A fetching title for a fetching photo post

Using a photo from one of my research cruises to explain the formation of wind waves.

Wind waves are (surprise coming up!) waves generated by wind that blows over the ocean’s surface. The size of those waves depends on several factors: The strength of the wind, the length of time the wind has been blowing over the ocean, and  the fetch (hence the “fetching” title of this post).

The bow of the RRS James Clark Ross and wind-generated waves in front of it. Note how the wind direction is indicated by the wind vane, and how parts of the ocean are sheltered by the ice floes.

The image above is really useful to talk about this concept. We see the wind direction indicated by the wind vane at the bow of the RRS James Clark Ross. In the lee of the ice floes, the water surface is smooth because it is sheltered from the wind. As the distance from the ice flow, and hence the fetch, increases, waves start forming again. In addition to the formation of waves, you can see how waves are refracted around the ice floe.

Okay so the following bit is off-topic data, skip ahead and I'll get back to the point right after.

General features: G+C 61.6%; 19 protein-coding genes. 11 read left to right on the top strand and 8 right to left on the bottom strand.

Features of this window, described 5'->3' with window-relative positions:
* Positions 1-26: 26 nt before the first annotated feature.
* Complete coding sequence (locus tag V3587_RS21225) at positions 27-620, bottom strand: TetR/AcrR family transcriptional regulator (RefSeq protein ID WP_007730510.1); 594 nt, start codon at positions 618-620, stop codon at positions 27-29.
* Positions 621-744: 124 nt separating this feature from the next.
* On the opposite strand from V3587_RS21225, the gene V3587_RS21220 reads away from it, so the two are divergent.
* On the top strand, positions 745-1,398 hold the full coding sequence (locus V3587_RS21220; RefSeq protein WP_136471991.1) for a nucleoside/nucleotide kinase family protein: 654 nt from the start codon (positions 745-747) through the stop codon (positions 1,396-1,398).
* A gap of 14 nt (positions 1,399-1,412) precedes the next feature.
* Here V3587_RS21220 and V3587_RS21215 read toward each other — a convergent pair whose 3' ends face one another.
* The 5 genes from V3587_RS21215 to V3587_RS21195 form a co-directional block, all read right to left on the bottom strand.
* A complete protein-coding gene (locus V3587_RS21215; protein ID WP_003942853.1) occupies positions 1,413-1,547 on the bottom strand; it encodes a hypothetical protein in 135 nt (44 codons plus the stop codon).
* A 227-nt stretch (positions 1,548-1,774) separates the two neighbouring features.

I like teaching using photos that I took myself. Not only do they show exactly what I want to talk about, but they also give me the opportunity to share stories, like in this case of how I took that photo when we were first approaching the ice edge in the Greenland Sea and then the next day there was ice everywhere and we saw polar bears. Not only are students entertained and fascinated hearing personal stories of experiences at sea, I think that those stories are also important for helping students form their self-image as an oceanographer, and for motivating them to stick it out through the tougher spots of their studies. Stories also help students remember content, and story telling is a very useful method in the classroom (but more about that in another post).

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